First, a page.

Brian Nault is the Program Lead, and Professor of the Entomology Department at Cornell University. Brian’s work has focused on understanding the biology and ecology of insects that attack vegetable crops including those that also spread pathogens that cause disease. His Integrated Pest Management approach seeks to help farmers use fewer pesticides and avoid insecticide resistance. Brian recently expanded his work, collaborating with Elson Shields, to include using nematodes to protect potatoes from Colorado potato beetle and wireworms. He has worked with both long-standing pests such as thrips and maggots, as well as newer invasive pests like the allium leafminer. Farm Viability has supported six of his projects between the FVI program and the Specialty Crop Block Grant Program Farm Viability administers on behalf of New York State Department of Agriculture and Markets.
Elson Shields, is also focused on insects and is a Professor of Entomology at Cornell University. Elson has led nine Farm Viability projects focused on establishing the use of entomopathogenic biocontrol nematodes to fight pests. His work has demonstrated that these microscopic worms can be used in conventional and organic systems as an effective solution for the alfalfa snout beetle, corn rootworm, black-vine root weevil in strawberries, and the Colorado potato beetle.
His approach calls for a single application of a specific nematode to provide soil insect suppression for multiple growing seasons. This discovery provided the mechanism to push an uncontrollable pest, alfalfa snout beetle, to sub-economic status in fields where the nematodes have been applied a single time. To date, more than 30,000 NY acres have been inoculated.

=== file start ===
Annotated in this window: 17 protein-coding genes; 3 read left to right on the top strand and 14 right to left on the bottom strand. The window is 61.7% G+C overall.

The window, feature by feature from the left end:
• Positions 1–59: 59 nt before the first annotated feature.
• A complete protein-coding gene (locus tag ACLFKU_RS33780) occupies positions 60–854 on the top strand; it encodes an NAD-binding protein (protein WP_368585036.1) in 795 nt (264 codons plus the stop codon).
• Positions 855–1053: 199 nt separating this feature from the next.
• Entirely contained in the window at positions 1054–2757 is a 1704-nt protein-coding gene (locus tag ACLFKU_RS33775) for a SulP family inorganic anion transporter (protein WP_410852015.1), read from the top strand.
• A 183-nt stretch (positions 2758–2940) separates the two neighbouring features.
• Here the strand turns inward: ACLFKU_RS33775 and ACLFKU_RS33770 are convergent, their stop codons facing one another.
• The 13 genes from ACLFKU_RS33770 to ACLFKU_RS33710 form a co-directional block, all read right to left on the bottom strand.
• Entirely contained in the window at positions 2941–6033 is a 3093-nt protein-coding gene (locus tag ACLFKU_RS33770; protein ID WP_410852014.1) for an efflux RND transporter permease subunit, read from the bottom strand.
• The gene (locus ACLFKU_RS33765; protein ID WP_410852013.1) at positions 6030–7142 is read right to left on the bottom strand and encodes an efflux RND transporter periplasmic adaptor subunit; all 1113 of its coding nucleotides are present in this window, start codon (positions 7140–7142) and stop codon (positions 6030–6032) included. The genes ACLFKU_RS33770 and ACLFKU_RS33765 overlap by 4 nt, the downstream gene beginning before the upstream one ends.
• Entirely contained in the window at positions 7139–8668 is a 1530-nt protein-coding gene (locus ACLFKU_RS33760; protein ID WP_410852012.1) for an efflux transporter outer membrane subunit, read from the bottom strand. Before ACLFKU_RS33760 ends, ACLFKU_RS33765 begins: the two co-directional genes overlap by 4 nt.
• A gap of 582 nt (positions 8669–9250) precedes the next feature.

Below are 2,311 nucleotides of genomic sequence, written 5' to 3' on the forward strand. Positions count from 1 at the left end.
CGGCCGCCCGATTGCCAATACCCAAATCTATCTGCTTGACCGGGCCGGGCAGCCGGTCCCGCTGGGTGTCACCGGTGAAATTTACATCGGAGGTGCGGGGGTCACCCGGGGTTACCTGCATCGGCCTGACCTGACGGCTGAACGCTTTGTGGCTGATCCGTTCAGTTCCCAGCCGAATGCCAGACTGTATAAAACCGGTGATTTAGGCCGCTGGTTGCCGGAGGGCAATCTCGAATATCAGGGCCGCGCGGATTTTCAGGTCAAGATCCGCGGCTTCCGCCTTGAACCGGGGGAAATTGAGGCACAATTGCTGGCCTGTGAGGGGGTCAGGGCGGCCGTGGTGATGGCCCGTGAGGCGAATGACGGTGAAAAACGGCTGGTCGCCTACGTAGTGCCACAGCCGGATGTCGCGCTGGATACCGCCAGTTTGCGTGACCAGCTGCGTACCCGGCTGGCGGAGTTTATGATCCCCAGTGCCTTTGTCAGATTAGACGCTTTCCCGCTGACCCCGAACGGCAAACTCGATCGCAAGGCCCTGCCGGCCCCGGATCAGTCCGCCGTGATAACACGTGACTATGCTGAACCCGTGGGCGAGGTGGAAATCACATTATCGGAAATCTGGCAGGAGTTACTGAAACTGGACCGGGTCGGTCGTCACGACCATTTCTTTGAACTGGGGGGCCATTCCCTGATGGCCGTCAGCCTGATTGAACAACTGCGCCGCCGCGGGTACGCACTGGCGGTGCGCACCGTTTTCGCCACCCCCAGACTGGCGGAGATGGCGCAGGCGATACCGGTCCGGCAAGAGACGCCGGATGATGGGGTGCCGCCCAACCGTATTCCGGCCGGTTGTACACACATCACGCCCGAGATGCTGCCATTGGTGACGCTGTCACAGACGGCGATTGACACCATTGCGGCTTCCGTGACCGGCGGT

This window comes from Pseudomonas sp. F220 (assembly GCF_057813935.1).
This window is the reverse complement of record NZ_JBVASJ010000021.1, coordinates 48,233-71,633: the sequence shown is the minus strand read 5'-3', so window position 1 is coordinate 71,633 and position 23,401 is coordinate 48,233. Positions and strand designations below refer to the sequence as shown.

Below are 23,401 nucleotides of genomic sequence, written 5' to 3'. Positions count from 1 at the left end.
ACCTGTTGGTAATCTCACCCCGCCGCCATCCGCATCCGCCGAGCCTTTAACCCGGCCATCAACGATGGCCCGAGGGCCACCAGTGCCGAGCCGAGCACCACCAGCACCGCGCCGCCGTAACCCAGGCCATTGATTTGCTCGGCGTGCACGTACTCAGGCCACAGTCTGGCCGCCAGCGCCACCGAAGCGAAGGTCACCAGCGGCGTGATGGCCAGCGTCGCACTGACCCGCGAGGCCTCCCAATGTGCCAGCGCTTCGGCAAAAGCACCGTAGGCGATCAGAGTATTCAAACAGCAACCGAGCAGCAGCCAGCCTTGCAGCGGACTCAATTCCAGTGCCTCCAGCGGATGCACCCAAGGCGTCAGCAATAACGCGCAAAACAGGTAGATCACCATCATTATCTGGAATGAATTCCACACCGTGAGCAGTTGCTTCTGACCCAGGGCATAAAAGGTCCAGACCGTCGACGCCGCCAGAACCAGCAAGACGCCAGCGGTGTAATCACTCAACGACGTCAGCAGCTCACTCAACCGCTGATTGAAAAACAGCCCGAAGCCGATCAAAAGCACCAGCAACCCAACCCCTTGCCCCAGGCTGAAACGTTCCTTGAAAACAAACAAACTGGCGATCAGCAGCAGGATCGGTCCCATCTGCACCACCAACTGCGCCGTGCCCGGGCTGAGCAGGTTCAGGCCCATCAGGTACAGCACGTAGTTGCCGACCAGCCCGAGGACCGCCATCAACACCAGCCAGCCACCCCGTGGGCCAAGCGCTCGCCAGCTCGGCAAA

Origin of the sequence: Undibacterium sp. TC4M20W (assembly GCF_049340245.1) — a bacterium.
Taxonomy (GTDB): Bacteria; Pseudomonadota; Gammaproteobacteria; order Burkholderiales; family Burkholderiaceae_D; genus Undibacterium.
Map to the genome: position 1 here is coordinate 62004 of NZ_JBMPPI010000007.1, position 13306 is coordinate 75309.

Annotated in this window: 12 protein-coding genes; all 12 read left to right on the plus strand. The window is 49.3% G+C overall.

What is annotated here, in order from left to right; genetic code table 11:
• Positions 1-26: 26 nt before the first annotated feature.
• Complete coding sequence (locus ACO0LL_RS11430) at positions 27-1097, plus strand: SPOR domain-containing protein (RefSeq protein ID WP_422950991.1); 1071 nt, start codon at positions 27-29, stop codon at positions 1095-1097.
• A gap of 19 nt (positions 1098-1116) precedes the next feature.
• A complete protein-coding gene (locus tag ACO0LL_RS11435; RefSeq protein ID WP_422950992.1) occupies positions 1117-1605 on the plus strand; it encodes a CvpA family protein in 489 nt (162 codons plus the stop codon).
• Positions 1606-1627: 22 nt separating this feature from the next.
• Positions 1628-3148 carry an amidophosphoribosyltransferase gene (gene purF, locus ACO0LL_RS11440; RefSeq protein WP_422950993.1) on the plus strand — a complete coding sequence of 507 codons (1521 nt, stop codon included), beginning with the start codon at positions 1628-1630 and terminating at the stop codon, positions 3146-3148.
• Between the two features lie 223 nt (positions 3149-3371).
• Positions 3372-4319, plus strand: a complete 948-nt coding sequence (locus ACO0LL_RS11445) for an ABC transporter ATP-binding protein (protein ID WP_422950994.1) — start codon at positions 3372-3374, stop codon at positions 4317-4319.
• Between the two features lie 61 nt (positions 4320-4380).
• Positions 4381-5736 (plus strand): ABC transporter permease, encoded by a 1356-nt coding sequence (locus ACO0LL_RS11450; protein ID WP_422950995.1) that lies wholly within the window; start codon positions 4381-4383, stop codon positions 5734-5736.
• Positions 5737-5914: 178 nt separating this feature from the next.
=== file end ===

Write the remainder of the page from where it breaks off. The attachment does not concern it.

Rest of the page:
His knowledge is now being used to fight the most destructive insect in North America, Western corn rootworm with trials in 12 states currently underway. In these locations, corn rootworm has developed resistance to current management strategies and the farmers are suffering significant yield losses.
The challenge? It can be difficult to keep the nematodes alive until the crop is ready to be treated. He recently was awarded a Farm Viability grant to lead a project focused on improving the shelf life and formulation of the substrate for this biocontrol agent to make the technology easier to use. Elson is driven by solving difficult problems and excels at understanding the economics involved with creating change in agriculture.
Aaron Ristow. In his role at American Farmland Trust, Aaron leads the Genesee River Watershed Demo Farm Network, partnering with 11 farm operations to support the adoption of regenerative farming practices in New York’s Genesee River Watershed. Through this network and a series of demonstration projects, Aaron works with farmers to increase knowledge about on-farm conservation systems that build soil health and benefit the environment. Aaron uses a scientific and historical approach to evaluating the impact of no-till methods, cover crops, adaptive nutrient management, and other soil management methods on a farm’s viability and improved environmental outcomes. This work is supported by a number of organizations including the USDA Natural Resources Conservation Service (NRCS), the Great Lakes Restoration Initiative (GLRI), NY Corn & Soybean Growers Association, and the New York Farm Viability Institute. It is AFT’s second Farm Viability funded project.
After spending time with the Peace Corps in Bolivia, Aaron received a MS in International Agricultural Development and a MS in Soil Biogeochemistry from UC Davis. New York Farmers are fortunate that he landed here. Before joining AFT he was with the Cornell Soil Health Lab, two different Soil and Water Conservation Districts, and the Upper Susquehanna Coalition. Aaron is very well grounded in working directly with farmers to address their most important soil health needs.